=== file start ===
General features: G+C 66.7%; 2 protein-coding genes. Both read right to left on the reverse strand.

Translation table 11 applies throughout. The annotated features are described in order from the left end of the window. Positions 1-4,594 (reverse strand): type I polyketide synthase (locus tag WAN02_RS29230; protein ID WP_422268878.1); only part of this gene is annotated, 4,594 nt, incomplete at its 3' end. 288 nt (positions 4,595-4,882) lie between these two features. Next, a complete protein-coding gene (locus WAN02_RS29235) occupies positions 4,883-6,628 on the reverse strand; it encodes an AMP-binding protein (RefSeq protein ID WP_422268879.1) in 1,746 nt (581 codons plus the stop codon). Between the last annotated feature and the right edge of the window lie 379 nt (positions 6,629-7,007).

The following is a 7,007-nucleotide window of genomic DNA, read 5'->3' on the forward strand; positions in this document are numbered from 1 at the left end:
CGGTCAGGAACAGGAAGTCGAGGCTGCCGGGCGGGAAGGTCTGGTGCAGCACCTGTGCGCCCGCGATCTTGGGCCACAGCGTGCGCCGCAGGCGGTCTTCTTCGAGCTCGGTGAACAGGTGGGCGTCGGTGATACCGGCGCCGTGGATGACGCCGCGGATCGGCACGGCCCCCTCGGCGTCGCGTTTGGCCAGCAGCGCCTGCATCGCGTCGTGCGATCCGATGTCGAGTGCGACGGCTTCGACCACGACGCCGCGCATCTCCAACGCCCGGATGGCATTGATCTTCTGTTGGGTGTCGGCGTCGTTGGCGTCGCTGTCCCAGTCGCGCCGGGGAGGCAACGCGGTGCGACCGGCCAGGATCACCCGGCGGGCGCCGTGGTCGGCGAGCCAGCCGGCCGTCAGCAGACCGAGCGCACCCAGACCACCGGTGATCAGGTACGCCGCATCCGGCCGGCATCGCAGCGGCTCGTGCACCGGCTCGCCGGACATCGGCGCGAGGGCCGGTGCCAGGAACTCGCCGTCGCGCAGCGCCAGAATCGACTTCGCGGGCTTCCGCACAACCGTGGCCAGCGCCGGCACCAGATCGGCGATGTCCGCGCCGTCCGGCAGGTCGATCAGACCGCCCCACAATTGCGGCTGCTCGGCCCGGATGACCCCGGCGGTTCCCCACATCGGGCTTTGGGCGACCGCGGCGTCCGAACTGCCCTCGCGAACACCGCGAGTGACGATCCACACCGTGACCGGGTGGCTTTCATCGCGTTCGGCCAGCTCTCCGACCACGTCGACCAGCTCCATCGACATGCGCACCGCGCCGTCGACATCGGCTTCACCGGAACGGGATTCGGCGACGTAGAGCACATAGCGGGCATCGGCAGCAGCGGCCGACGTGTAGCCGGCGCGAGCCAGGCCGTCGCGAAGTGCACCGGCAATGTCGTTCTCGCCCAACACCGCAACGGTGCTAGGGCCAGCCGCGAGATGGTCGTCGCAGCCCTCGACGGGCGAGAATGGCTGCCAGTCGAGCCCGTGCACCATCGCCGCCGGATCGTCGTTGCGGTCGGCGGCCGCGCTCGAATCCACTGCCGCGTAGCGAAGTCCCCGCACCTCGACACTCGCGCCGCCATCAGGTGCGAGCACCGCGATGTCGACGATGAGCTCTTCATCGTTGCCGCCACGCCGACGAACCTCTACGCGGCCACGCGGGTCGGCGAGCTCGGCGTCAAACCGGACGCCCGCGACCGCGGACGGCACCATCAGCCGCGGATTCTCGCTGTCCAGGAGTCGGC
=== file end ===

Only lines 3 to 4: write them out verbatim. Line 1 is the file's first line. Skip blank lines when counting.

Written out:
The following is a 7,007-nucleotide window of genomic DNA, read 5'->3' on the forward strand; positions in this document are numbered from 1 at the left end:
CGGTCAGGAACAGGAAGTCGAGGCTGCCGGGCGGGAAGGTCTGGTGCAGCACCTGTGCGCCCGCGATCTTGGGCCACAGCGTGCGCCGCAGGCGGTCTTCTTCGAGCTCGGTGAACAGGTGGGCGTCGGTGATACCGGCGCCGTGGATGACGCCGCGGATCGGCACGGCCCCCTCGGCGTCGCGTTTGGCCAGCAGCGCCTGCATCGCGTCGTGCGATCCGATGTCGAGTGCGACGGCTTCGACCACGACGCCGCGCATCTCCAACGCCCGGATGGCATTGATCTTCTGTTGGGTGTCGGCGTCGTTGGCGTCGCTGTCCCAGTCGCGCCGGGGAGGCAACGCGGTGCGACCGGCCAGGATCACCCGGCGGGCGCCGTGGTCGGCGAGCCAGCCGGCCGTCAGCAGACCGAGCGCACCCAGACCACCGGTGATCAGGTACGCCGCATCCGGCCGGCATCGCAGCGGCTCGTGCACCGGCTCGCCGGACATCGGCGCGAGGGCCGGTGCCAGGAACTCGCCGTCGCGCAGCGCCAGAATCGACTTCGCGGGCTTCCGCACAACCGTGGCCAGCGCCGGCACCAGATCGGCGATGTCCGCGCCGTCCGGCAGGTCGATCAGACCGCCCCACAATTGCGGCTGCTCGGCCCGGATGACCCCGGCGGTTCCCCACATCGGGCTTTGGGCGACCGCGGCGTCCGAACTGCCCTCGCGAACACCGCGAGTGACGATCCACACCGTGACCGGGTGGCTTTCATCGCGTTCGGCCAGCTCTCCGACCACGTCGACCAGCTCCATCGACATGCGCACCGCGCCGTCGACATCGGCTTCACCGGAACGGGATTCGGCGACGTAGAGCACATAGCGGGCATCGGCAGCAGCGGCCGACGTGTAGCCGGCGCGAGCCAGGCCGTCGCGAAGTGCACCGGCAATGTCGTTCTCGCCCAACACCGCAACGGTGCTAGGGCCAGCCGCGAGATGGTCGTCGCAGCCCTCGACGGGCGAGAATGGCTGCCAGTCGAGCCCGTGCACCATCGCCGCCGGATCGTCGTTGCGGTCGGCGGCCGCGCTCGAATCCACTGCCGCGTAGCGAAGTCCCCGCACCTCGACACTCGCGCCGCCATCAGGTGCGAGCACCGCGATGTCGACGATGAGCTCTTCATCGTTGCCGCCACGCCGACGAACCTCTACGCGGCCACGCGGGTCGGCGAGCTCGGCGTCAAACCGGACGCCCGCGACCGCGGACGGCACCATCAGCCGCGGATTCTCGCTGTCCAGGAGTCGGC